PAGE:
Research Subjects: Government & Politics


 

 

 

 

France: Decrees on Trade 1793-1810

Extract from the Resister of Arréts of the Committee of Public Safety of the 14th Nivose, 3rd year of the republic (3rd January, 1795.)

The Committee of Public Safety, considering that, by the twenty-third article of the treaty of commerce between France and the United States of America, bearing date on the 6th of February, 1778, it is agreed:

1. That the people of France and America may navigate reciprocally, in complete safety, with their vessels, and without exception as to the owners of the merchandise charged upon such vessels, or as to the ports from whence they come, and although the Power for which they may be destined be actually at war, or become afterwards the enemy of the one or the other contracting party; that they may equally navigate in full safety with their vessels and merchandise, and frequent the places, ports, and harbors of the enemies of both nations, or of either, and carry on trade, not only from the port of an enemy to that of a neutral Power, but also from different ports of the same enemy.

2. That free vessels shall make free goods, and that any thing shall be considered as free which shall be found on board the vessels of either contracting nation, although it belong, in whole or in part, to the enemies of either the one or the other; contraband always excepted.

3.  That the same liberty shall be extended to those who are found on board free vessels, although they be the enemies of either the one or the other contracting nation; and, in consequence, that such persons shall not be taken from such vessels, unless they be soldiers in the actual service of the enemy.

Considering that the crimes of England, having given to the war of despotism against liberty a character of injustice and atrocity without example in the annals of mankind, the National Convention found itself obliged, in using the right of reprisal, to decree, on the 9th of May, 1793, that vessels of war and cruisers of the republic might take and conduct into the ports of France such vessels of the neutral Powers as they should find charged, in whole or in part, with provisions belonging either to such Powers or the enemies of France.  Soon afterwards, however, and on the 1st July, 1793, the Convention restored in full vigor the dispositions of the treaty above mentioned of the 6th of February, 1778, but which were again revoked by a decree of the 27th of the same month, in respect to provisions and merchandises of neutral Powers, in such vessels, free.  In regard to which the French Government has not to reproach itself with having waited, to show itself just and loyal, that the cabinet of London might revoke, as it did a long time afterwards, the order given by it the preceding year to seize all neutral vessels carrying provisions or merchandises into France.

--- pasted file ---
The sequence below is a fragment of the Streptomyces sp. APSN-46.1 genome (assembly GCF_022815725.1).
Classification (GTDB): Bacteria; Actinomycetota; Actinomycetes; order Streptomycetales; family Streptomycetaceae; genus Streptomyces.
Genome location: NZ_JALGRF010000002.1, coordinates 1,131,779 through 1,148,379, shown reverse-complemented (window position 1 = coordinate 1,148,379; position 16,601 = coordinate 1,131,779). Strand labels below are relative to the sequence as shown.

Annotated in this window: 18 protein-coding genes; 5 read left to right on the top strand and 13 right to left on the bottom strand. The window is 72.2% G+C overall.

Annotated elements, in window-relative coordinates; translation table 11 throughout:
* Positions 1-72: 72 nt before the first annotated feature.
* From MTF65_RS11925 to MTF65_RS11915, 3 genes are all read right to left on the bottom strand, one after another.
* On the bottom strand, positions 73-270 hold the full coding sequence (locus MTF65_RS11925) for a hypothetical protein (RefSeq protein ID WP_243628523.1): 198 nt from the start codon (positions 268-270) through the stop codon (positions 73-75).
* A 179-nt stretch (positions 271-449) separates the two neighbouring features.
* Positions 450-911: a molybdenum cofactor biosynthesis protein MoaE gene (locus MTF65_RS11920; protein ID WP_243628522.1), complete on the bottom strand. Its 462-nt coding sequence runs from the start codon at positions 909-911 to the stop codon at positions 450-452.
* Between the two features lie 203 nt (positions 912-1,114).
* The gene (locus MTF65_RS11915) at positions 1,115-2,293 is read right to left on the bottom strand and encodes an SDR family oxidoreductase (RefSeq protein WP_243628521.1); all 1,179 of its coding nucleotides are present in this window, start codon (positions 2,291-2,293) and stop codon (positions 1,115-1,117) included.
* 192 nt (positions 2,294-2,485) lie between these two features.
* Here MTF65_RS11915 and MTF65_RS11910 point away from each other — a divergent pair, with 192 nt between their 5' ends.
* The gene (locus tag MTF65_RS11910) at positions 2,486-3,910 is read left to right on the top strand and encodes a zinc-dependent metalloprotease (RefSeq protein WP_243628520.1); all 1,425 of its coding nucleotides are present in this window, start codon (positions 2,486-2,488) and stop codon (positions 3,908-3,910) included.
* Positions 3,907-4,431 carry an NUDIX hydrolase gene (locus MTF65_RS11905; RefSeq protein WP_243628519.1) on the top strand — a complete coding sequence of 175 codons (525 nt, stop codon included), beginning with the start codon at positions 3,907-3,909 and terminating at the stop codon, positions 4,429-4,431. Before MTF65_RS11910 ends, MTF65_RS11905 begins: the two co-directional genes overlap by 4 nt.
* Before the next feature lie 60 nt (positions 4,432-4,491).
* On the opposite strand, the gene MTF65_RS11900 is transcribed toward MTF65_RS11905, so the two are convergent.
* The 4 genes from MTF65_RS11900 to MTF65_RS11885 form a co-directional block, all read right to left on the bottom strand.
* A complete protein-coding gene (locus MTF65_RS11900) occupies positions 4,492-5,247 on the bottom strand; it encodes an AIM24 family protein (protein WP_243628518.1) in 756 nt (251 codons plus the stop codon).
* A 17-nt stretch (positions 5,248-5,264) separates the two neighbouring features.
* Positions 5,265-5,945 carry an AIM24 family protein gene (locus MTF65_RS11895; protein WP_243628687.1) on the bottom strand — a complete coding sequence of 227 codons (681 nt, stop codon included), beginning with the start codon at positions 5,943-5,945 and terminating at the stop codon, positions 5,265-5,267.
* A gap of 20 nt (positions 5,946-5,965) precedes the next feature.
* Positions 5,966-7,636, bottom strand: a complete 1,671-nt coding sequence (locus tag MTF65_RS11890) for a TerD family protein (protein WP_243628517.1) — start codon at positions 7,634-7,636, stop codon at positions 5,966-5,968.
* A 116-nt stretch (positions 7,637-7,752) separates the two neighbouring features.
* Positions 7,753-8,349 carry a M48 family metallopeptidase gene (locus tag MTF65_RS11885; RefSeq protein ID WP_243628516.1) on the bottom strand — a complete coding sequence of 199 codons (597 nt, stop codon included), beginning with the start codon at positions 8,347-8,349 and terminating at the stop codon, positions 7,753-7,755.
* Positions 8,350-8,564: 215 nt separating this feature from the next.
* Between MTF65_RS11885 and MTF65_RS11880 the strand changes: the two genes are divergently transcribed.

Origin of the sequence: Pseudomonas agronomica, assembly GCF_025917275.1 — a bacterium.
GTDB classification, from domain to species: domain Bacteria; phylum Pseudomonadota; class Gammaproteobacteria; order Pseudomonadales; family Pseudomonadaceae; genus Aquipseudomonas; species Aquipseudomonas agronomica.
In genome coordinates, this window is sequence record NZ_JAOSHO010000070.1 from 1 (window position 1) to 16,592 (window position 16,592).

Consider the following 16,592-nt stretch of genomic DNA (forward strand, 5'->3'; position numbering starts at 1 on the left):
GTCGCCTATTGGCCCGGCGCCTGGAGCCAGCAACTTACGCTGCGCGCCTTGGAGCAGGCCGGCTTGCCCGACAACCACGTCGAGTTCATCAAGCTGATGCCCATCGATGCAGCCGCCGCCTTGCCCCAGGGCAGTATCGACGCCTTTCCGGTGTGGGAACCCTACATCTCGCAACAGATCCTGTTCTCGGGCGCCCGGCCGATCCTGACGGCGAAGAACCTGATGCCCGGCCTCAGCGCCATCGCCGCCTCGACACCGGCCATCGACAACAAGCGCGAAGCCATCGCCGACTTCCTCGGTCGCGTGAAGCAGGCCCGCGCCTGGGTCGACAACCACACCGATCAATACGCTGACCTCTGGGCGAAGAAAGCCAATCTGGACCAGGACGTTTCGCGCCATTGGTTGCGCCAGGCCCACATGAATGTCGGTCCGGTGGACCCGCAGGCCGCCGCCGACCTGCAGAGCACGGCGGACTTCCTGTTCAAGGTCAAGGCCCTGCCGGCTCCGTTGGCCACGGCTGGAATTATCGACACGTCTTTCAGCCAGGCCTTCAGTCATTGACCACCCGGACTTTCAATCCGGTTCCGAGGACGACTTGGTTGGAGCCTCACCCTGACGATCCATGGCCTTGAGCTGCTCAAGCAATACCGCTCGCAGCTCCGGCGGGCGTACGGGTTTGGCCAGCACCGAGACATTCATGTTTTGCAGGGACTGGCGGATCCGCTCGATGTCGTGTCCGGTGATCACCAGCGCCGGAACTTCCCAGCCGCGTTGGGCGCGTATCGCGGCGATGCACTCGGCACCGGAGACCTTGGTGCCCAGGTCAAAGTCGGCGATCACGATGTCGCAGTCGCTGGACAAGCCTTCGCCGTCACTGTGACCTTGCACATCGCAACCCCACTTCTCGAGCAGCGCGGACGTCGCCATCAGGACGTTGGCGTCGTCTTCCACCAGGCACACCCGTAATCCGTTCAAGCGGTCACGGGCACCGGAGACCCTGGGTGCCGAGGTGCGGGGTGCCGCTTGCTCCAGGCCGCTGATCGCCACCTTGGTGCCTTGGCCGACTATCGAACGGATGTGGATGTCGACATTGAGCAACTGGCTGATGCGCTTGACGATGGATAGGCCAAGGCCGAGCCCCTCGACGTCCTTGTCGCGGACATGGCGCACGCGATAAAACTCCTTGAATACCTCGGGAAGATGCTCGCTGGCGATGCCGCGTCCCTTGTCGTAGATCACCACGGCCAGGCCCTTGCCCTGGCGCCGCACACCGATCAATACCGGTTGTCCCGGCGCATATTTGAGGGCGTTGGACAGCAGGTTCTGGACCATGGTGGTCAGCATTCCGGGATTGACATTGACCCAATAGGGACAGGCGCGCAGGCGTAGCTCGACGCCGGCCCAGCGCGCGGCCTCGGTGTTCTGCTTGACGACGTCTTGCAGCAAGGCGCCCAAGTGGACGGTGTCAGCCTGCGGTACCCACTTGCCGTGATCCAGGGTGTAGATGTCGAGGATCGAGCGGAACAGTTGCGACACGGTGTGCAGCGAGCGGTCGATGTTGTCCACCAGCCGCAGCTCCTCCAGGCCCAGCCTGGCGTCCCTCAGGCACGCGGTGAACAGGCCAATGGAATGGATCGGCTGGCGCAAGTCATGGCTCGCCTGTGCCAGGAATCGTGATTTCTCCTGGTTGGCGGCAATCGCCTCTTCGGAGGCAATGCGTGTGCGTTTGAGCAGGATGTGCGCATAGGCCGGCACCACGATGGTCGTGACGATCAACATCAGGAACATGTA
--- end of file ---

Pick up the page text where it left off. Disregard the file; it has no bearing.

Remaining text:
Considering that since, and notwithstanding the notoriety with which this cabinet continues to insult and violate the rights of neutral nations by causing their vessels, charged with merchandise, destined for the ports of France, to be seized, yet the National Convention has enjoined it, by the seventh article of the law of the 13th of this month, upon all officers, civil and military, strictly to observe, in all their dispositions, the treaties which unite France with the neutral Powers of the ancient continent, as likewise with the United States of America, declaring all articles of a contrary import in any other law to be absolutely null and void.

Fully, therefore, to carry into effect the aid law, according to its true intent and meaning, it is hereby ordered:

Art. 1. The Commission of Marine and of the Colonies shall notify, without delay, to all the commanders of armed vessels, divisions, and squadrons, the article above mentioned of the law of the 13th of this month; and, in consequence, that they are to consider the fifth article of the arrét of the 25th Brumaire last, which authorized the seizure of merchandises belonging to an enemy on board neutral vessels, until such enemy shall have declared French property on board such vessels free, as now null and void.

Art. 2.  The merchandises called contraband, though belonging to a neutral Power, shall continue subject to seizure.

Art. 3.  All arms, instruments, and munitions of war of every kind, horses, and their equipage, and all kinds of merchandises, and other effects, destined for an enemy's port actually blockaded or besieged, shall be deemed contraband of war.

CAMBACERES, CARNOT, PRIEUR, DUMONT, CHAZAL, MARET, PELET.

 

Placed on the Napoleon Series March 2003

 

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